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You’ll want to mash the buttons on this retro arcade gaming PC

This vintage gaming PC build is based around a hand-made wooden arcade cabinet, plus it features a built-in screen and proper arcade joysticks.

Retro arcade custom gaming PC build: Retrocade

This retro arcade PC is a work of art in our books. Its creator built his own wooden cabinet to house the machine, which also features a 26-inch IPS monitor, proper arcade-style joysticks, and satisfyingly mashable buttons.

Thanks to our rapidly growing PC building Facebook page, we’ve seen many custom gaming PCs, from mods based on existing case designs to scratch PC builds. You can even submit yours for consideration right here. In this article, PC modder Rich Jones tells me about how this retro arcade gaming PC build was created. Over to you, Rich.

I first took an interest in custom arcade machines back in 2012, when I spotted Koenig’s bar-top design called the Weecade. I was hooked immediately; I’d always been pretty handy with woodworking and had a wide variety of different tools on hand to make it happen. My son was also coming to an age where I was about to introduce him to gaming, and I wanted him to experience the classics with which I grew up.

By the end of 2012, I’d built my first arcade machine. It was nice, but I felt I could do better. I’d been thinking of building a machine that would show off both my woodworking and PC-building skills, as I’d been building my own PCs since the late 1990s.

Retro arcade gaming custom PC build: Retrocade controllers and lights

I decided to design a cabinet that was a different shape to the usual bar-top design. It had to be see-through so I could show off all the components and custom wiring. I wanted it to be powerful enough to play modern PC games on high detail, but not so powerful that getting rid of the heat inside it would be a problem. It was at this point that I decided that 1080p gaming would be enough, and that a 26-inch monitor would still allow the machine to be portable without needing a trolley jack just to move it.

Fitting the hardware and arcade controls

The build consists of two main parts. The bottom half houses the Asus P8Z68-V Pro motherboard, Intel Core i5 CPU, 16GB of RAM, Corsair CX750M PSU, and a slot-loading Blu-ray drive. The graphics card is mounted on a flexible riser ribbon cable, with the fan just clearing the components on the motherboard tray. I also stripped down this card, so I could change the color of the GeForce logo to red.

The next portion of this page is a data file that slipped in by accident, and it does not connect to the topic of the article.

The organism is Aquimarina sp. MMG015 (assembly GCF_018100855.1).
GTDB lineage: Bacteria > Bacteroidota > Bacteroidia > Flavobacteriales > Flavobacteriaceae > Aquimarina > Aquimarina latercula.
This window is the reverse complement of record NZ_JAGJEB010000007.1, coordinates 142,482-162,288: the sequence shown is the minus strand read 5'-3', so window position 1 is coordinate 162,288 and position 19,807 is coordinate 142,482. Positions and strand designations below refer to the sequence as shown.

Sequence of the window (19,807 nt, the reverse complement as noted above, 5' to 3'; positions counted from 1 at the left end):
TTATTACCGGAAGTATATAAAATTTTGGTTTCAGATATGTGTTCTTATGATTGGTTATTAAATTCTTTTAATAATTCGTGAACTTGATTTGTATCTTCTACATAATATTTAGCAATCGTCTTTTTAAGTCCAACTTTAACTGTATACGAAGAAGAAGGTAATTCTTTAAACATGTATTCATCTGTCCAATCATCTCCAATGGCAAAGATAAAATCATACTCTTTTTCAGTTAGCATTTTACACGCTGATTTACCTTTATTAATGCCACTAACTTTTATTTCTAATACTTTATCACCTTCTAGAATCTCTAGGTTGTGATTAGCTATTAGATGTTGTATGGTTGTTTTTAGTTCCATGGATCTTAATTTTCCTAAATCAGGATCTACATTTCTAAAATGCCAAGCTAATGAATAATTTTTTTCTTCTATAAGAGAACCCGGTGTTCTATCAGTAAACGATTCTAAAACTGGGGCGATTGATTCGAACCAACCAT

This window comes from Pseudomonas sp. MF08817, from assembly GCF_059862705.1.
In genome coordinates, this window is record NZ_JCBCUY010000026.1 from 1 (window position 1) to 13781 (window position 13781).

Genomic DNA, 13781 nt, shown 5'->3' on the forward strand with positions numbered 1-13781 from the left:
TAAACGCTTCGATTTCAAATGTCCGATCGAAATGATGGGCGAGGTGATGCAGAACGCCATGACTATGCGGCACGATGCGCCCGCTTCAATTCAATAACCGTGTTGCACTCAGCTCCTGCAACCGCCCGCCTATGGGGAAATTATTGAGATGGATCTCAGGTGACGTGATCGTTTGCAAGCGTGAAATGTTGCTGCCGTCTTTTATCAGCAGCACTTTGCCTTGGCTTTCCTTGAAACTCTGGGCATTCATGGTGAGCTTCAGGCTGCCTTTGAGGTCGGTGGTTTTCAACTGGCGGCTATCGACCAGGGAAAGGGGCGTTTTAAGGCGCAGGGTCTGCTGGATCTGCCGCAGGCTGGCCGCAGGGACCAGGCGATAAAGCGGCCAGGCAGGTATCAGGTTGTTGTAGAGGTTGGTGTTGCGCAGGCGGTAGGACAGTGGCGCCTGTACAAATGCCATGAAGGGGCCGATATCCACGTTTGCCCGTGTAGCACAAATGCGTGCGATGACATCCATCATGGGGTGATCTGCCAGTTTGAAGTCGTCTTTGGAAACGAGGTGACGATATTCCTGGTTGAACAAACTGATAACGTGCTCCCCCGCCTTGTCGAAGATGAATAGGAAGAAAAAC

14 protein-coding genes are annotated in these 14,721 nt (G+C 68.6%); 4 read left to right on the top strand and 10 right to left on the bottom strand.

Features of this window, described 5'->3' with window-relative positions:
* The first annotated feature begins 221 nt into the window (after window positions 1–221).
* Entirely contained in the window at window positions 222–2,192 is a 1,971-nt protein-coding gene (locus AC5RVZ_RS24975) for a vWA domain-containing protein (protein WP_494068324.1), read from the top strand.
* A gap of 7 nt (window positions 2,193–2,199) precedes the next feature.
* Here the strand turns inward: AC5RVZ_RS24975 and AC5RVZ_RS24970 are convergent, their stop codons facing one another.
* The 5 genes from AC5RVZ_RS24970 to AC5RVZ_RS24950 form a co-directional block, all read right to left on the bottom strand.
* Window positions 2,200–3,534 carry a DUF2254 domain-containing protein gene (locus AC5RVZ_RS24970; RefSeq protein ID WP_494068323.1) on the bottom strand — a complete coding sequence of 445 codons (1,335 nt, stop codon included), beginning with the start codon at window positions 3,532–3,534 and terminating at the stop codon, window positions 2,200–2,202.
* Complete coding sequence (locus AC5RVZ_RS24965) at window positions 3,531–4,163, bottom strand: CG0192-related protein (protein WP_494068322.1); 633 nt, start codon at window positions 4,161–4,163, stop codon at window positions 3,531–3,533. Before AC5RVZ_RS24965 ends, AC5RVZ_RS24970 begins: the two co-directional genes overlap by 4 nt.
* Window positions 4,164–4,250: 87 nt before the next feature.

Meanwhile, the main SSD and one 4TB hard drive are also housed in the bottom section. The top section houses the Dell 26-inch IPS monitor, four JBL speakers, the amplifier, and three more 4TB hard drives, giving me 16TB of storage in total.

Retro arcade gaming custom PC build: Retrocade top down view of components

The control panel on the front consists of two RGB ball-top Ultimarc joysticks, with six RGB buttons per player on each side. The software allows for each game to light up the required controls and their function for each individual game. I also fitted ‘coin addition’ buttons, as well as Player 1 and 2 Start buttons.

Then there are buttons for exit game, game information, select, and volume up and down. Also housed here are two PacLED64 controllers for driving the LEDs, and an Ultimarc I-PAC32 interface for converting the button strokes into keyboard presses for the emulators. There are also two wireless Xbox One controllers for more modern games.

Retro arcade gaming custom PC build: Retrocade buttons and controllers

Arcade cabinet construction

The cabinet itself is made from 18mm plywood. The curved top section is made by kerf-cutting, leaving only the top layer uncut. Each side piece is identical, and they’re joined in the middle. Then, once bent, the gaps are filled with resin and the wood is back to full strength.